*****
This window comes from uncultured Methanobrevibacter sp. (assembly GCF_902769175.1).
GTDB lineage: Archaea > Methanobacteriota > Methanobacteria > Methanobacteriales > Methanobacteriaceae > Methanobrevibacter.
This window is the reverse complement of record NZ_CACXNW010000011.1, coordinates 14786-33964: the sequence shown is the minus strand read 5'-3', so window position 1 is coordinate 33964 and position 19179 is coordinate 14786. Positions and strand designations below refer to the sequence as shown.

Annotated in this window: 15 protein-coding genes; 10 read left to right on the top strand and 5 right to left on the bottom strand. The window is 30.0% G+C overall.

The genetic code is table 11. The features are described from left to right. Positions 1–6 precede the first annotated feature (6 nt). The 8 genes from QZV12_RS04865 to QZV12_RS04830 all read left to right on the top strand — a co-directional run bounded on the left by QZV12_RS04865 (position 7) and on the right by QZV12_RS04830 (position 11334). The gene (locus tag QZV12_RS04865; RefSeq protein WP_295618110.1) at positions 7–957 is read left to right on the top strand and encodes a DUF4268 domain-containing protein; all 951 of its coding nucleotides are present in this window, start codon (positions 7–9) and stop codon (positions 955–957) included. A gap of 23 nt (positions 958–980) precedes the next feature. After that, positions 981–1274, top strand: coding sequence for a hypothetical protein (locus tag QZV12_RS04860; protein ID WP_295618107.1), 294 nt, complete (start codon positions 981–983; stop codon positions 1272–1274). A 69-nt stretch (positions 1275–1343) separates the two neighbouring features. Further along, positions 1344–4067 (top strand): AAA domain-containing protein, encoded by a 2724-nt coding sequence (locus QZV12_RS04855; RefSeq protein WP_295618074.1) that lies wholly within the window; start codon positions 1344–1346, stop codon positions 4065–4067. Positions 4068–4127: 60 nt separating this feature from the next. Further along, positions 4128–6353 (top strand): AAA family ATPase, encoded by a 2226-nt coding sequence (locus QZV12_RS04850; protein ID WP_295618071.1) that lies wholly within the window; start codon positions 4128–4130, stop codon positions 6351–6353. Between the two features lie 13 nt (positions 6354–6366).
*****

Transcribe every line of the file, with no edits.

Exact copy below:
This window comes from uncultured Methanobrevibacter sp. (assembly GCF_902769175.1).
GTDB lineage: Archaea > Methanobacteriota > Methanobacteria > Methanobacteriales > Methanobacteriaceae > Methanobrevibacter.
This window is the reverse complement of record NZ_CACXNW010000011.1, coordinates 14786-33964: the sequence shown is the minus strand read 5'-3', so window position 1 is coordinate 33964 and position 19179 is coordinate 14786. Positions and strand designations below refer to the sequence as shown.

Annotated in this window: 15 protein-coding genes; 10 read left to right on the top strand and 5 right to left on the bottom strand. The window is 30.0% G+C overall.

The genetic code is table 11. The features are described from left to right. Positions 1–6 precede the first annotated feature (6 nt). The 8 genes from QZV12_RS04865 to QZV12_RS04830 all read left to right on the top strand — a co-directional run bounded on the left by QZV12_RS04865 (position 7) and on the right by QZV12_RS04830 (position 11334). The gene (locus tag QZV12_RS04865; RefSeq protein WP_295618110.1) at positions 7–957 is read left to right on the top strand and encodes a DUF4268 domain-containing protein; all 951 of its coding nucleotides are present in this window, start codon (positions 7–9) and stop codon (positions 955–957) included. A gap of 23 nt (positions 958–980) precedes the next feature. After that, positions 981–1274, top strand: coding sequence for a hypothetical protein (locus tag QZV12_RS04860; protein ID WP_295618107.1), 294 nt, complete (start codon positions 981–983; stop codon positions 1272–1274). A 69-nt stretch (positions 1275–1343) separates the two neighbouring features. Further along, positions 1344–4067 (top strand): AAA domain-containing protein, encoded by a 2724-nt coding sequence (locus QZV12_RS04855; RefSeq protein WP_295618074.1) that lies wholly within the window; start codon positions 1344–1346, stop codon positions 4065–4067. Positions 4068–4127: 60 nt separating this feature from the next. Further along, positions 4128–6353 (top strand): AAA family ATPase, encoded by a 2226-nt coding sequence (locus QZV12_RS04850; protein ID WP_295618071.1) that lies wholly within the window; start codon positions 4128–4130, stop codon positions 6351–6353. Between the two features lie 13 nt (positions 6354–6366).